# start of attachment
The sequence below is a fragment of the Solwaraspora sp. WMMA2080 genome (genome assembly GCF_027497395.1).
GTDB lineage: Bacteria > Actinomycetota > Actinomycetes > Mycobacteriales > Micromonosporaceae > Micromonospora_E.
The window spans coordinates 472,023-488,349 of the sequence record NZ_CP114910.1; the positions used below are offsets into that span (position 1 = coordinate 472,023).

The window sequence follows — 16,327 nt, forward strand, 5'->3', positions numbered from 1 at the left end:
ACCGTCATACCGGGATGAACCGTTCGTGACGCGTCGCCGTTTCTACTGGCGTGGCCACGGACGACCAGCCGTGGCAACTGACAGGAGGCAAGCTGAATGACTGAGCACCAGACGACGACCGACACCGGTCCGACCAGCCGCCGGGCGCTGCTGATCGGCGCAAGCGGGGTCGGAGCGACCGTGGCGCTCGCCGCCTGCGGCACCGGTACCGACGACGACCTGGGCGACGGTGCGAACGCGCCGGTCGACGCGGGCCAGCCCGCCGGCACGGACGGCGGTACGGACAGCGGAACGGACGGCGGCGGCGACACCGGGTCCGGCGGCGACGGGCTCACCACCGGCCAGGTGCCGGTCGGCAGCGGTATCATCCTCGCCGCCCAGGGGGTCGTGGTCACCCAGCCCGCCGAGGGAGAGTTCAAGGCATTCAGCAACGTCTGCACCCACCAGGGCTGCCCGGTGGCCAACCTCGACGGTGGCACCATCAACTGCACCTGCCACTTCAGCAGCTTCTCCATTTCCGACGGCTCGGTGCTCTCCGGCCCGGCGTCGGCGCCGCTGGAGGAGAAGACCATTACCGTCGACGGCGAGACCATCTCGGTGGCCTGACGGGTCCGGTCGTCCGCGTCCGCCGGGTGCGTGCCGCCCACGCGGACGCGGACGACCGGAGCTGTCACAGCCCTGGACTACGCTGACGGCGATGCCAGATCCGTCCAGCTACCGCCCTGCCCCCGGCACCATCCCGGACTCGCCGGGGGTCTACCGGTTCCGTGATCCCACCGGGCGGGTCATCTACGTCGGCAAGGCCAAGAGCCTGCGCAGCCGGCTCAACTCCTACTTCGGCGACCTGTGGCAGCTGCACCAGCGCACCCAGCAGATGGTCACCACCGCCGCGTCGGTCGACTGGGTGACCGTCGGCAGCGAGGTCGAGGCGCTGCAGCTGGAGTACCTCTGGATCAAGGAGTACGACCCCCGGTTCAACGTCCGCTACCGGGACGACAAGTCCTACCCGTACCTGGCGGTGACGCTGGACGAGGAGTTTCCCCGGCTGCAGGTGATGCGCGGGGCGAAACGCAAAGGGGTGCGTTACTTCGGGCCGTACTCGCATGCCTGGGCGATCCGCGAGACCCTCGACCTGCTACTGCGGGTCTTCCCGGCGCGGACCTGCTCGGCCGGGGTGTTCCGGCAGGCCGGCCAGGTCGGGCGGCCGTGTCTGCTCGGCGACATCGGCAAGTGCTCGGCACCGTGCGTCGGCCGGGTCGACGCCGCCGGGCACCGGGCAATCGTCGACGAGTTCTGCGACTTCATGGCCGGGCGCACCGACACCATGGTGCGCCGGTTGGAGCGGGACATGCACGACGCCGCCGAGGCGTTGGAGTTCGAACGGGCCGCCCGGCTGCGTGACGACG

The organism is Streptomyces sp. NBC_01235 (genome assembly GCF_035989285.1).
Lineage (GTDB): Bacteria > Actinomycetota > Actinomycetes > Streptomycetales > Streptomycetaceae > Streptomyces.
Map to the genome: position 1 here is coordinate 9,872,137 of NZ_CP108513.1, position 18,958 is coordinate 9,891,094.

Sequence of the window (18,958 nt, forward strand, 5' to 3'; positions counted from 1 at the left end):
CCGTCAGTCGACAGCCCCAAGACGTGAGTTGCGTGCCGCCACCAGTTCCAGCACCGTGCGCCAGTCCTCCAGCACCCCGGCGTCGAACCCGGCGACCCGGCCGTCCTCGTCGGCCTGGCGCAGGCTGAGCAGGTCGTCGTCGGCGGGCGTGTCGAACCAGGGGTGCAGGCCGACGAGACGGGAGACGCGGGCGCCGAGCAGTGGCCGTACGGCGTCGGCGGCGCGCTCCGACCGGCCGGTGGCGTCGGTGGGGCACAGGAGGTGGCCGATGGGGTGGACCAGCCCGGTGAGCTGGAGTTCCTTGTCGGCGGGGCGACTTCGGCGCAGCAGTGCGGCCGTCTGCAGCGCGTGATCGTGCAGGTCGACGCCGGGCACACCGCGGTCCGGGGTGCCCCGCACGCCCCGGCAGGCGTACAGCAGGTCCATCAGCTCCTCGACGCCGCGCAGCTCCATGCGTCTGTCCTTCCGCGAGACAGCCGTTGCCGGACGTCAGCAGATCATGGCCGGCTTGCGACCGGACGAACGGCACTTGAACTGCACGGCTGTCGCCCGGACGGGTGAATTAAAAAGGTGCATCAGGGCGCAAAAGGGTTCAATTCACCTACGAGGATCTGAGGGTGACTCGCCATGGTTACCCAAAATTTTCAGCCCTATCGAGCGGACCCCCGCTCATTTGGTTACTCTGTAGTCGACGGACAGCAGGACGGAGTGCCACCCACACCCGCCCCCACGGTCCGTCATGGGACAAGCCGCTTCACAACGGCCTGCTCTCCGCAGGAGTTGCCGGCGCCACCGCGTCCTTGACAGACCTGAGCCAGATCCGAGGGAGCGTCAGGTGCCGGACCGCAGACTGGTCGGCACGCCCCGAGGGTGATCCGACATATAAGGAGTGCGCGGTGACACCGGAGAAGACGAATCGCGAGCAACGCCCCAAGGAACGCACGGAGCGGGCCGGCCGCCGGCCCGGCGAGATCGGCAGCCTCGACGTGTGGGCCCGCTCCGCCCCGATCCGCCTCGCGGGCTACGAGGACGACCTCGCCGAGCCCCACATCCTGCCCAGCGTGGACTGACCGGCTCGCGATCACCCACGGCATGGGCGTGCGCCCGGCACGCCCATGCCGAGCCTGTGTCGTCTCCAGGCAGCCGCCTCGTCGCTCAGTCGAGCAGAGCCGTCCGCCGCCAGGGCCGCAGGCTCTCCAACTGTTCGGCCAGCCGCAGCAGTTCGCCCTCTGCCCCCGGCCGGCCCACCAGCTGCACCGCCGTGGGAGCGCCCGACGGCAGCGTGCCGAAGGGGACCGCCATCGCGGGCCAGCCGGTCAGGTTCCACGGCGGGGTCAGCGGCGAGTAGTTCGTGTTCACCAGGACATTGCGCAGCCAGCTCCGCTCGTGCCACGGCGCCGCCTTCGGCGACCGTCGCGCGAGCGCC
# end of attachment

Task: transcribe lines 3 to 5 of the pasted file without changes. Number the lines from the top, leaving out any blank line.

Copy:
The window spans coordinates 472,023-488,349 of the sequence record NZ_CP114910.1; the positions used below are offsets into that span (position 1 = coordinate 472,023).

The window sequence follows — 16,327 nt, forward strand, 5'->3', positions numbered from 1 at the left end:
ACCGTCATACCGGGATGAACCGTTCGTGACGCGTCGCCGTTTCTACTGGCGTGGCCACGGACGACCAGCCGTGGCAACTGACAGGAGGCAAGCTGAATGACTGAGCACCAGACGACGACCGACACCGGTCCGACCAGCCGCCGGGCGCTGCTGATCGGCGCAAGCGGGGTCGGAGCGACCGTGGCGCTCGCCGCCTGCGGCACCGGTACCGACGACGACCTGGGCGACGGTGCGAACGCGCCGGTCGACGCGGGCCAGCCCGCCGGCACGGACGGCGGTACGGACAGCGGAACGGACGGCGGCGGCGACACCGGGTCCGGCGGCGACGGGCTCACCACCGGCCAGGTGCCGGTCGGCAGCGGTATCATCCTCGCCGCCCAGGGGGTCGTGGTCACCCAGCCCGCCGAGGGAGAGTTCAAGGCATTCAGCAACGTCTGCACCCACCAGGGCTGCCCGGTGGCCAACCTCGACGGTGGCACCATCAACTGCACCTGCCACTTCAGCAGCTTCTCCATTTCCGACGGCTCGGTGCTCTCCGGCCCGGCGTCGGCGCCGCTGGAGGAGAAGACCATTACCGTCGACGGCGAGACCATCTCGGTGGCCTGACGGGTCCGGTCGTCCGCGTCCGCCGGGTGCGTGCCGCCCACGCGGACGCGGACGACCGGAGCTGTCACAGCCCTGGACTACGCTGACGGCGATGCCAGATCCGTCCAGCTACCGCCCTGCCCCCGGCACCATCCCGGACTCGCCGGGGGTCTACCGGTTCCGTGATCCCACCGGGCGGGTCATCTACGTCGGCAAGGCCAAGAGCCTGCGCAGCCGGCTCAACTCCTACTTCGGCGACCTGTGGCAGCTGCACCAGCGCACCCAGCAGATGGTCACCACCGCCGCGTCGGTCGACTGGGTGACCGTCGGCAGCGAGGTCGAGGCGCTGCAGCTGGAGTACCTCTGGATCAAGGAGTACGACCCCCGGTTCAACGTCCGCTACCGGGACGACAAGTCCTACCCGTACCTGGCGGTGACGCTGGACGAGGAGTTTCCCCGGCTGCAGGTGATGCGCGGGGCGAAACGCAAAGGGGTGCGTTACTTCGGGCCGTACTCGCATGCCTGGGCGATCCGCGAGACCCTCGACCTGCTACTGCGGGTCTTCCCGGCGCGGACCTGCTCGGCCGGGGTGTTCCGGCAGGCCGGCCAGGTCGGGCGGCCGTGTCTGCTCGGCGACATCGGCAAGTGCTCGGCACCGTGCGTCGGCCGGGTCGACGCCGCCGGGCACCGGGCAATCGTCGACGAGTTCTGCGACTTCATGGCCGGGCGCACCGACACCATGGTGCGCCGGTTGGAGCGGGACATGCACGACGCCGCCGAGGCGTTGGAGTTCGAACGGGCCGCCCGGCTGCGTGACGACG